we’re now going to adapt these rules. Because, you know, if you think about it, nobody is happy

with the internet publishers today. You know, the left thinks that it skews right, the right

thinks it skews left. Everybody’s confused. Nobody gets what they want. And so I think somebody has

to step in and kind of sort it all out. Well, I think this is a good segue to

Sax’s point. And then I guess we have a fork here now in the discussion. Do we want to go

and talk about censorship and that specific issue across Facebook? Or do we want to get

into Amazon for a second? Which way do we want to go, Sax? Go to censorship. Well,

I mean, yeah, we can talk censorship. Let’s jump the fence here. Should there be, to Chamath’s

point, Sax, a regulatory body that decides what people can and cannot say on social networks,

yes or no? No, I mean, let’s think about that. What we’re saying is we need the politicians to

set up a regulatory body to control how the people talk about the politicians. I mean,

that seems like a recipe for disaster. What about specific lies and intentionality to

frame debates incorrectly? Saxie Poole, that’s not what I’m saying. I’m saying like,

you go to a movie, and there’s a little blurb here that says who can go to the movie and who

cannot. You buy an album, and it tells you whether there’s explicit lyrics or not. Like, before you

turn on the TV, there’s like some rating agency that tells you whether your kids should be

watching it with you. My point is, what is the equivalent version? We all need to think about

what it is. But to say that there should be nothing, I think is crazy. Sax?

Well, I think, I mean, those ratings are mostly about, you know, standards related to kids,

you know. And the big internet companies already have a lot of child safety features. I don’t know

that you need to create laws around that. And I don’t think that’s what we’re talking about anyway.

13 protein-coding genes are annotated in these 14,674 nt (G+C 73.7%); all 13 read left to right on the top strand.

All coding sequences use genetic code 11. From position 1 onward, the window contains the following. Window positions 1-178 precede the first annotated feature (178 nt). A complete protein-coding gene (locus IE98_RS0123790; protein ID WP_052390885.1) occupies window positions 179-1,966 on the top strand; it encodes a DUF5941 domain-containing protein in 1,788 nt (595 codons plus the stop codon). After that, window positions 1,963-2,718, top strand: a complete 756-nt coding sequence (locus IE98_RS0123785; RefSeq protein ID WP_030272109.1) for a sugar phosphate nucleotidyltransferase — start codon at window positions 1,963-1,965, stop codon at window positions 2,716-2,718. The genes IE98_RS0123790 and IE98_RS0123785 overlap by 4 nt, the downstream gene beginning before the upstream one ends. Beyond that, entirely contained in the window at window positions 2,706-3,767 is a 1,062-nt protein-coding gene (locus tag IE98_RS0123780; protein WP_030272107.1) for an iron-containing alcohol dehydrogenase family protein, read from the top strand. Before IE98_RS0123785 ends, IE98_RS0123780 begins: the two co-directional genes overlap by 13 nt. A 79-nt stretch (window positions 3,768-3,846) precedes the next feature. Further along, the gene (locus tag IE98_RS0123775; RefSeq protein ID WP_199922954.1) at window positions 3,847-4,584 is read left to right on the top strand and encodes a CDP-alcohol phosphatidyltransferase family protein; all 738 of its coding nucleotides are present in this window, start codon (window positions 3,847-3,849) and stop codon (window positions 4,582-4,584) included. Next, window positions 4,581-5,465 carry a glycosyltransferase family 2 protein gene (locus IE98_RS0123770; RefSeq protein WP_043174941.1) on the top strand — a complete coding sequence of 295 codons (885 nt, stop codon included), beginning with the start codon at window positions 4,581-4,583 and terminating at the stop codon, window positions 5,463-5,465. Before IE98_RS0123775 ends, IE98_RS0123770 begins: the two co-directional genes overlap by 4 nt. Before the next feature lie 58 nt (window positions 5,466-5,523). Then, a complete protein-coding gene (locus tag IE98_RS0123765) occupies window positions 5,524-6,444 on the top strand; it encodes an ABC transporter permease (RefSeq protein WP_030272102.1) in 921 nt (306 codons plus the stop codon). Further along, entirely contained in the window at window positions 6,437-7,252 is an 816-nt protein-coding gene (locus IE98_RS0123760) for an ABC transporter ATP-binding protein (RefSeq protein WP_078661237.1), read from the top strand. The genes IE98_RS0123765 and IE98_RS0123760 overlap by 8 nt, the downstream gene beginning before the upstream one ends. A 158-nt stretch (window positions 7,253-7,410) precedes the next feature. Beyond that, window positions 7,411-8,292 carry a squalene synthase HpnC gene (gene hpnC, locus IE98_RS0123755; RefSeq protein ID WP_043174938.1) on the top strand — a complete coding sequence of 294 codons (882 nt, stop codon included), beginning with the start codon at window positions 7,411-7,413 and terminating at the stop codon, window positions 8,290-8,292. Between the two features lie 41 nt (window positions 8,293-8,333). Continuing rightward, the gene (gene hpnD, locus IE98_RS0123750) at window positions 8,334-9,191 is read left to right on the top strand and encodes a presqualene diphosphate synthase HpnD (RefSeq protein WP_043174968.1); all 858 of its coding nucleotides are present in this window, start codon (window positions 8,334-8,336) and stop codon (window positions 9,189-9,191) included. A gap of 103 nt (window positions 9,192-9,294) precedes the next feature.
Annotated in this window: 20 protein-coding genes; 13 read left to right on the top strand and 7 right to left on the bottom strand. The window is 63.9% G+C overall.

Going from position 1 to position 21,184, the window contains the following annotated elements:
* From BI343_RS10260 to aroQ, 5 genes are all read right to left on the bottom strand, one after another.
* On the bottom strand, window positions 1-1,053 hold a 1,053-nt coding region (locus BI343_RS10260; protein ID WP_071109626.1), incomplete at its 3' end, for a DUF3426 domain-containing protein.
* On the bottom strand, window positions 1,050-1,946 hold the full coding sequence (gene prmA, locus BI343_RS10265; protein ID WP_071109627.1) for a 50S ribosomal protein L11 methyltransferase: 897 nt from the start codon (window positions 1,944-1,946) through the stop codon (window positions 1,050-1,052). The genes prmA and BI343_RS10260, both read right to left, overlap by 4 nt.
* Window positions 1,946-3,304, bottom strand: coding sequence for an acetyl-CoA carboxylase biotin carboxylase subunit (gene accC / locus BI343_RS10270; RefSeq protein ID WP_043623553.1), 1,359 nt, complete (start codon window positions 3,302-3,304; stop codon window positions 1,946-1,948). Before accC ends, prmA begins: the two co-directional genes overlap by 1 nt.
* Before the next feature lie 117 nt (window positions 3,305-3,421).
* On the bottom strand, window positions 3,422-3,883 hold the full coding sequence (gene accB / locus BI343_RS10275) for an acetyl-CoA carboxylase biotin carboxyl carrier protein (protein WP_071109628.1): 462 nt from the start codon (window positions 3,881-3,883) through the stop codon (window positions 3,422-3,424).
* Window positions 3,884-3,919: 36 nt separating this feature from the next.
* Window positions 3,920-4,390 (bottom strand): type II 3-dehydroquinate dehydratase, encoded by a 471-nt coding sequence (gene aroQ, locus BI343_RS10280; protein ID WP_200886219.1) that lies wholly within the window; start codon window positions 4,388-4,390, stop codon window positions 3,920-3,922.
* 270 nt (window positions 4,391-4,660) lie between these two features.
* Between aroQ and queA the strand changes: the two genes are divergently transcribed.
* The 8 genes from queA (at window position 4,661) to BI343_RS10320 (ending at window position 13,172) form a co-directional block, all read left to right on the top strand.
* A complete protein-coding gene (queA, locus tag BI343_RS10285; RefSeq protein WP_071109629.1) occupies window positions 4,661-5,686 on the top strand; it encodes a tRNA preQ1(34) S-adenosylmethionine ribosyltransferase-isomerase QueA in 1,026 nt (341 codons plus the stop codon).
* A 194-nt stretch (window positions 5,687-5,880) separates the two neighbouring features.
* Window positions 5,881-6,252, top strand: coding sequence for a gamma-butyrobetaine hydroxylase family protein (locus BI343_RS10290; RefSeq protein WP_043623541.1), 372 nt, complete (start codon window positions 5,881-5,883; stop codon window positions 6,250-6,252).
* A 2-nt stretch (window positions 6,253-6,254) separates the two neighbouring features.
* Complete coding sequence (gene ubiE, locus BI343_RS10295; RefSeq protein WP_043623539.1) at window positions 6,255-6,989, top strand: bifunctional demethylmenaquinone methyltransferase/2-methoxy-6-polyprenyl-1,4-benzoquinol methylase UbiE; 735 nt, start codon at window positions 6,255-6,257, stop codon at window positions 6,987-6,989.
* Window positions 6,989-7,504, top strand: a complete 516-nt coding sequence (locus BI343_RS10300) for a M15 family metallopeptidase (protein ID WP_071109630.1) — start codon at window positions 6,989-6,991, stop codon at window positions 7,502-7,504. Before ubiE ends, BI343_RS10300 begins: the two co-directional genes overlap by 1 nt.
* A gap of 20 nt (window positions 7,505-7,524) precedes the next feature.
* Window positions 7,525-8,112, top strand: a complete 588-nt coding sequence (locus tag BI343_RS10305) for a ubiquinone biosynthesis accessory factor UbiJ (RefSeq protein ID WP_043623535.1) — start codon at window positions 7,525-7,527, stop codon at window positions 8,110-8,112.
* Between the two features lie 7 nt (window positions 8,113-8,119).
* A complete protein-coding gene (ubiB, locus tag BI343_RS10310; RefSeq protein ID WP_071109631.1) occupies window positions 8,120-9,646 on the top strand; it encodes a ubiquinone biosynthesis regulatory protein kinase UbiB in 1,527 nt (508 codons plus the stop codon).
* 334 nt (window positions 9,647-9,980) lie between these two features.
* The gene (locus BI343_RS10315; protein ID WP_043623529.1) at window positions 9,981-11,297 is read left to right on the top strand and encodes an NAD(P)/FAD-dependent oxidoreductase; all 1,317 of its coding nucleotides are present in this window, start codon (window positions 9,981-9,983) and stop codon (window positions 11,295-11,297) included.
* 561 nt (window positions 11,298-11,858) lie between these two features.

I mean, I think the big debate about Facebook or Twitter is whether they’re engaging in censorship

or bias, right? And that goes way beyond this topic of child safety.

So, okay, let’s unpack.

I don’t think that they’re censoring. All I’m saying is, I think you need to label,

and you need to more clearly designate what this content is so that people can choose. Like,

for example, on Twitter, you know, I follow a bunch of people on the right,

I follow a bunch of people on the left, I follow one or two QAnon accounts,

only because like, I just want to see it all. And then I want to judge and I feel like if I can see

everything, I can sort of like lay it all on a table and figure out where the rough center is

and kind of move to that, you know? So you feel you’re intelligent and mature enough to do that,

Chamath, but the rest of the world isn’t? No, not really. But I try to do it because I think

it’s important for me. Would you rather the platforms or some regulators come up with what

you could see on those platforms, Chamath? Again, not what I can see. But there has to be

a simple way, for example, you know, you could have something and again, all this does is it

breaks business models, which then breaks monetization and it breaks the market cap

of these companies. But for example, let’s just say you had a new kind of job, which was,

you know, you hired 500,000 people. And these were a combination of lawyers, journalists,

academics, all kinds of random people, artists, everybody, okay? Normal folks,

blue collar folks, and you paid them full time to basically read stuff and kind of like, you know,

wisdom of the crowd style, tell us where this sat in a spectrum. Okay, this is on the left,

this is on the right, this is kind of centered, this seems laughable, this seems unbelievable,